Posts tagged: foraging

The “Salad Taco”: A New Way to Eat Your Greens

By , June 3, 2010

Salad Taco drizzled with balsamic vinaigrette. Ready to be folded up and eaten!

We’re all familiar with the taco salad. It’s present at almost every single potluck I’ve been to. But this is a salad taco, and if your kids don’t enjoy eating veggies, this might be a novel way to present salads. The salad taco idea came about because I like to forage in my garden, picking lettuce leaves and adding bits of whatever else is growing — onion tops, baby chard, cilantro, dill, oregano — and then folding it all up like a taco to munch on.

Today, though, I decided to give the whole thing a little more formality and class. I cut up some avocado and added tomato, along with some other garden goodies — dill, cilantro, and green onion. Drizzled with some homemade balsamic vinaigrette and then folded up and eaten like a taco, it was fantastic!

Apart from using your fingers as salad tongs (which was my preferred method as a kid), this seems like a more efficient way to consume a salad. And loads more fun than trying to use a fork to spear micron-thin lettuce leaves (not to mention a cherry tomato).

You could even take this idea to the ‘next level’ by doing a salad taco buffet at the dinner table — little bowls with different vegetables and toppings that you spoon onto lettuce leaves, and then drizzle with your choice of dressing.

Vegetable ideas: cucumbers, shredded carrots, radishes, tomatoes, green onions, red bell peppers, avocados, sprouts, fresh herbs.

Topping ideas: sunflower seeds, blue cheese, dried cranberries, chopped pears, toasted pecans, hard boiled egg, crumbled bacon, bits of ham, croutons, feta cheese, kalamata olives, black beans, raw cheddar cheese.

Dressing ideas:

– Balsamic Vinaigrette (Balsamic vinegar, olive oil, thyme, basil, salt, pepper)

– Blue Cheese Vinaigrette (Apple cider vinegar, olive oil, crumbled blue cheese, powdered dry mustard, salt, pepper)

– Greek (olive oil, lemon juice, oregano, garlic, salt, pepper)

– Salsa & Sour Cream for a Mexican-style dressing

Kids or not, this makes salad-eating way more fun! 😉

How to Make Snow Ice Cream

By , December 2, 2009

Having been born and raised here in Colorado, I’ve had lots of wonderful experiences in the snow over the years. I love the snow! Sledding, shoveling the sidewalk, cross country skiing, building snowmen, and getting excited when the really big storms hit. And…making snow ice cream! That’s a sweet memory from all the way back to early childhood. It’s awfully easy, and the main ingredient is free! But it’s also a special treat that can only be made when it snows enough! This is how my mom and I have always made it:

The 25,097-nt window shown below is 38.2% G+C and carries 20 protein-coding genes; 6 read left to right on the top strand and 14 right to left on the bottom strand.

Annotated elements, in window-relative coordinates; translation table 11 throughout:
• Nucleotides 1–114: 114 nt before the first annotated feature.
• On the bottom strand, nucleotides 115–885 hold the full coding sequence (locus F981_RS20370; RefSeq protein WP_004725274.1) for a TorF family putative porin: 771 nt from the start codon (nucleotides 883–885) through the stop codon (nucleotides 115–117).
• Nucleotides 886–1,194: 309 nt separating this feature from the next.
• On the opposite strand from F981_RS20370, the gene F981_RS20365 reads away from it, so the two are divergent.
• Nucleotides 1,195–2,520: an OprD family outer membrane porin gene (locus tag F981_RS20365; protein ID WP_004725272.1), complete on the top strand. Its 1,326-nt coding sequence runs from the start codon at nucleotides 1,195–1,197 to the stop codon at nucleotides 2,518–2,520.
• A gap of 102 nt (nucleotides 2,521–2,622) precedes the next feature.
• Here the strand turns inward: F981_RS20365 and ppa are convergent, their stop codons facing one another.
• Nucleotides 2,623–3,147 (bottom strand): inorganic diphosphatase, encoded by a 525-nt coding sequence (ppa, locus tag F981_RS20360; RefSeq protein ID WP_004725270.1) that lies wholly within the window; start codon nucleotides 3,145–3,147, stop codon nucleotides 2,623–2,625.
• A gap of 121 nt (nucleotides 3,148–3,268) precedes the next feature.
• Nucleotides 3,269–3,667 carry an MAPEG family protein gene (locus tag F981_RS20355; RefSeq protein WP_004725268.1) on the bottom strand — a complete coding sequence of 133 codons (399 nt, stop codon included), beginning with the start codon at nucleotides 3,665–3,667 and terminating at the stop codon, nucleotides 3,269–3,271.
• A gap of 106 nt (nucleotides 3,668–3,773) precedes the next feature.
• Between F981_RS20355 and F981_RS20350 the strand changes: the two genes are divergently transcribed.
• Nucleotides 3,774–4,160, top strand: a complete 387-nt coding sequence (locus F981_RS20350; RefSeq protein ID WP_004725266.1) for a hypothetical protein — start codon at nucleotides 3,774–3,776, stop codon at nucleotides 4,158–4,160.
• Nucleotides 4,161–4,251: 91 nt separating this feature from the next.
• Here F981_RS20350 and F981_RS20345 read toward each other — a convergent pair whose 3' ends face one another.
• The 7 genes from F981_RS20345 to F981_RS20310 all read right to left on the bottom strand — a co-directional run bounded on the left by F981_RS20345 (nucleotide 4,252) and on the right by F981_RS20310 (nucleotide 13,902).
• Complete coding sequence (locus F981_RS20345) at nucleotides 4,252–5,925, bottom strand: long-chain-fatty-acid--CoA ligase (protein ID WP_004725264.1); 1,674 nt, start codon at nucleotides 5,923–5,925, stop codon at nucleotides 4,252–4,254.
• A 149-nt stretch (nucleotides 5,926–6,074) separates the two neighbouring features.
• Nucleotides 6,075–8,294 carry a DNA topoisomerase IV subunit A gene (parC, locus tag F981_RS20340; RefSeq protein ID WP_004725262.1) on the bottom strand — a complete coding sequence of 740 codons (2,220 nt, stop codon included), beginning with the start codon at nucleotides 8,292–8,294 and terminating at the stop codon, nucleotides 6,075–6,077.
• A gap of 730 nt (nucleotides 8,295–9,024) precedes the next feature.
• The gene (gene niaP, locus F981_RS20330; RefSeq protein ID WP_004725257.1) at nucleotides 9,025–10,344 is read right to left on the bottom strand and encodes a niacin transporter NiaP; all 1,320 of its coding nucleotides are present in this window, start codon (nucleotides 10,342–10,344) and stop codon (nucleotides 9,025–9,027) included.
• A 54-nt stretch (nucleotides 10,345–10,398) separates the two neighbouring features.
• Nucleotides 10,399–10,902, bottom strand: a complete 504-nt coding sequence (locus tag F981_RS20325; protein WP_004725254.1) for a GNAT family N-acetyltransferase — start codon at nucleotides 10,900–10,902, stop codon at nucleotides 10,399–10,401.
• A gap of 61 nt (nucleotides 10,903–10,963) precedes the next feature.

Snow Ice Cream

Fresh, clean snow

Milk (Whatever you have. Whole milk is nice, and some cream is even nicer.)

Maple syrup (or sugar)

Vanilla extract

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First, set out your ingredients. You’ll want to work fast once you bring the snow inside.

Once it has snowed at least a couple inches, go outside with a large bowl or pan. Scoop up the cleanest snow you can find, being careful to not scrape along the grass…and avoiding dog pee, if applicable!

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Now, there aren’t any measurements for this recipe. You just sort of eye it, mix it up, taste it, and adjust. Into the snow, pour some milk, add some sugar (any sugar will work, though I especially like maple syrup for making snow ice cream), and then add a little vanilla.

Mix it together with a spoon and taste. Add more snow, milk, sugar, or vanilla if needed, until it tastes good to you. You’ll get a feel for the ingredient amounts once you make it.

Serve it up and enjoy immediately before it melts. It doesn’t really hold up in the freezer since it will pretty much freeze solid. Enjoy this ephemeral, wintertime treat!

*****

Enjoying Wild Foods: Purslane

By , August 23, 2009
Purslane Salad with Tomatoes and Cucumbers

Garden Salad with Purslane, Tomatoes, and Cucumbers

Once you discover the world of edible wild plants, you realize that there’s food everywhere! Even in the asphalt jungle of an urban environment.

Purslane is a very common weed that I often see growing in sidewalk crevices or in barren, disturbed soil. It’s extremely nutritious, so I was happy to find it growing near our apartment recently.

Continue reading 'Enjoying Wild Foods: Purslane'»

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